Retaining seniors in the Diabetes Prevention Program will be important for community groups offering it through Medicare, because the proposal calls for payment to be based on performance.
Evidence shows that the National Diabetes Prevention Program (DPP) can keep 58% of people with prediabetes from progressing to type 2 diabetes (T2D).1 But the program won’t work if people don’t stay enrolled, and that’s the rub: DPP is a yearlong commitment that starts with 16 weekly sessions, and if people miss 2 classes they are unlikely to come back.
Solera Health, an integrator that offers management support for community DPP providers, has worked with the technology company HealthSlate to create a mobile app to fill this gap. Called SoleraONE, the app allows DPP participants to make up missed sessions and complete their nutrition logs—tasks that now consume up to 6 hours a week for health coaches when participants miss class. SoleraONE will be an exclusive offering for Solera Health’s clients, according to Brenda Schmidt, founder and CEO, who discussed the app with The American Journal of Managed Care®.
The app could be crucial to the success of community providers offering the DPP through Medicare, which is planning to pay for diabetes prevention starting in January 1, 2018. While CMS has finalized some aspects of the program, details on reimbursement and how Medicare will integrate digital providers won’t be finalized until 2017.2 In the interview, Schmidt said CMS will have to answer questions such as how often participants can use the app to replace an in-person class, but she’s optimistic these details can be resolved.
Schmidt sees the future of diabetes prevention as a “hybrid” experience, in which participants who choose a community-based, in-person program may welcome access to the app, but that doesn’t mean they’ll want to use it all the time. “I truly believe in consumer access and consumer choice, in which the digital provider serves a role in the Medicare ecosystem," she said.
Dan Sheeran, CEO of HealthSlate, said the app creates efficiencies for community providers and improves the DPP experience for those in the program. In working with hospitals and other groups that offer diabetes prevention, Sheeran said, the paperwork and “back office” aspects present challenges, especially if health coaches have to track down people who miss a session.
“With digital tools, all of that can be done in a much more efficient and enjoyable way,” he said. The app also offers an additional benefit—it allows DPP participants to contact coaches and each other in between sessions for support. Seniors benefit from the social experience online, Sheeran added.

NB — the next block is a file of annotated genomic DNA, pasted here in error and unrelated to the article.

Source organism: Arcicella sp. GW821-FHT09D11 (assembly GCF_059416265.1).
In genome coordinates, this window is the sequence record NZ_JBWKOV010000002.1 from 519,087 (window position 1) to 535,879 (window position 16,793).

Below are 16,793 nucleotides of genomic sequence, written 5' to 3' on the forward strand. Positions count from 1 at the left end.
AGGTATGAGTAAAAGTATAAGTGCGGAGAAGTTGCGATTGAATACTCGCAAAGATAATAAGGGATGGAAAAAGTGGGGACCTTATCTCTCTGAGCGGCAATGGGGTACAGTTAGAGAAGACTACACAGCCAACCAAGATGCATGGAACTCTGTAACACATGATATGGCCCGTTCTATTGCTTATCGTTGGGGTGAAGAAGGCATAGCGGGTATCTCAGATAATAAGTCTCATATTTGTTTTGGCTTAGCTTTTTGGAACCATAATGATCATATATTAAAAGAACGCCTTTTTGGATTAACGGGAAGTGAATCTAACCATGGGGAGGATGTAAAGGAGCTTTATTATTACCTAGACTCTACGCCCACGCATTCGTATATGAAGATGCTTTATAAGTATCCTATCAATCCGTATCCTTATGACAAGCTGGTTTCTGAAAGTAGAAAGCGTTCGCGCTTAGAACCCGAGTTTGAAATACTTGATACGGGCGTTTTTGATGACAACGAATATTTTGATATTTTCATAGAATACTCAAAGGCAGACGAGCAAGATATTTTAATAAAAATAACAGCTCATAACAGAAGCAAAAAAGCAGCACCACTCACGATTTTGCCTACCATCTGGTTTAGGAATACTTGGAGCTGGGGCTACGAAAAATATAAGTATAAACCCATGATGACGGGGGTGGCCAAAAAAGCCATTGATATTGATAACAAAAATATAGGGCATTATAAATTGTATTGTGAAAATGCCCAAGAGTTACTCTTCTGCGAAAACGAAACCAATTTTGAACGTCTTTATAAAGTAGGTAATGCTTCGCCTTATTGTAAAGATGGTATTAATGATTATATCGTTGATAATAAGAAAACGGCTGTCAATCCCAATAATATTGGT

Keeping enrollees connected and engaged is important to the providers, because CMS’ original proposal called for reimbursement to be tied to performance. Community providers who already operate on slim margins would face financial challenges If they lose money because too many people failed to complete the program. Schmidt said the app addresses a need among Medicare beneficiaries, who may have a hard time showing up 16 weeks in a row.
“They might have transportation issues," she said. "They might be caring for a sick partner. If they can make up their DPP class, they’re much less likely to drop out.”
And, Schmidt points out, it’s important to finish, because in Medicare, benefits are “one and done.” At least for now, beneficiaries cannot start the class over.
Sheeran sees the app having applications elsewhere in diabetes care, the most obvious being in diabetes self-management education. Enrollment for those diagnosed with type 2 diabetes is dismal: first-year rates are only 6.8% for those in commercial plans and 4% in Medicare.3,4
Schmidt said the market is migrating, and that diabetes education needs to move to the hybrid model that serves people in different places, depending on their need. “We have to meet people where they are.
1. Knowler WC, Barrett-Connor E, Fowler SE, et al; Diabetes Prevention Program Research Group. Reduction in the incidence of type 2 diabetes with lifestyle
intervention or metformin. N Engl J Med. 2002;346(6):393-403.
2. Fact Sheet. Medicare Diabetes Prevention Program (MDPP) Expanded Model. CMS website. https://www.cms.gov/Newsroom/MediaReleaseDatabase/Fact-sheets/2016-Fact-sheets-items/2016-11-02-2.html. Published November 2, 2016. Accessed November 3, 2016.
3. Li R, Shrestha SS, Lipman R, Burrows NR, Kolb LE, Rutledge S; Centers for Disease Control and Prevention (CDC). Diabetes self-management education and training among privately insured persons with newly diag­nosed diabetes—United States, 2011-2012. MMWR Morb Mortal Wkly Rep. 2014;63(46):1045-1049.
4. Duncan I, Birkmeyer C, Coughlin S, Li QE, Sherr D, Boren S. Assessing the value of diabetes education. Diabetes Educ. 2009;35(5):752-760. doi: 10.1177/0145721709343609.